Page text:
Background and objectives: Continuity of care is one of the presumed advantages of longitudinal residencies. However, it is not clear how well such residencies provide continuity of care, and, further, there is no recognized acceptable rate of good continuity. We compared traditional and longitudinal residencies to determine the extent to which the residents provided their patients with continuity of care.
Methods: We conducted a systematic chart review at three longitudinal and three matched traditional block-rotation programs. In total, 628 charts were reviewed, and 6,256 visits were evaluated. Continuity with a primary resident was evaluated over a 2-year period, with continuity defined as the percentage of visits for which the patient saw the same resident.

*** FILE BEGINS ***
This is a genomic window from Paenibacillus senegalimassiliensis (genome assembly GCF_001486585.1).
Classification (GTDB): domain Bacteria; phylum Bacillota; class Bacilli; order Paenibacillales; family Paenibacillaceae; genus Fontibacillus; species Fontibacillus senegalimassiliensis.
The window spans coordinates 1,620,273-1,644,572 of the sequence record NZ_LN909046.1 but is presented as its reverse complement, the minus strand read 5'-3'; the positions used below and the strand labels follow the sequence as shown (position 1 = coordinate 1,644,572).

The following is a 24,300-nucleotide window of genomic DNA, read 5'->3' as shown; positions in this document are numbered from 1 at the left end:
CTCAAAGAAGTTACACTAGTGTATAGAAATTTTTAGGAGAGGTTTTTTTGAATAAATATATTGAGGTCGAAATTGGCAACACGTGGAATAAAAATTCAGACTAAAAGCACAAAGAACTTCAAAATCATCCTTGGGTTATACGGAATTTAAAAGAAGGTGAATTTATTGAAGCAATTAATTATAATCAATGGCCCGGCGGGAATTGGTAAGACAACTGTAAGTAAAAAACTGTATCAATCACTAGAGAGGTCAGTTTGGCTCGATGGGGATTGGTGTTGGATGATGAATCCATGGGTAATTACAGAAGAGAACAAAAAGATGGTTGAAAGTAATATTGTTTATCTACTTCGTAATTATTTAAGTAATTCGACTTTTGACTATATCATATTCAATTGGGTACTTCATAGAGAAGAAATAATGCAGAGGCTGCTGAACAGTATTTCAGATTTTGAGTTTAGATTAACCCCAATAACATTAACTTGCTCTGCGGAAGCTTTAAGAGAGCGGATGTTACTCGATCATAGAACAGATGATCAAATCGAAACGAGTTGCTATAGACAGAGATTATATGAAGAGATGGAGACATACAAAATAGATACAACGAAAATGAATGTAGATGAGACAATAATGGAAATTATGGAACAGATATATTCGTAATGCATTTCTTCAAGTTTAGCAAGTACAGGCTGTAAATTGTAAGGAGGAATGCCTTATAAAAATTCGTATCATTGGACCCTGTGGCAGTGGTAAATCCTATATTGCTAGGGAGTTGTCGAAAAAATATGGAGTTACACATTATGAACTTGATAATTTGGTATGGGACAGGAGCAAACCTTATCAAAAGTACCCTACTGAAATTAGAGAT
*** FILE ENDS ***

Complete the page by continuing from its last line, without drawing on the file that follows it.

Results: There was no significant difference in overall rates of continuity between longitudinal and traditional programs (59.6% versus 57.8%). One longitudinal program, however, had a 74.8% rate of continuity, which was significantly higher than the rates in the otherfive programs.
Conclusions: There was no significant difference found in continuity of care provided by residents at longitudinal programs, compared with those at traditional programs. Our results do not support the hypothesis that longitudinal residency programs achieve superior rates of continuity of care. Further comparison studies of longitudinal and traditional programs would be useful.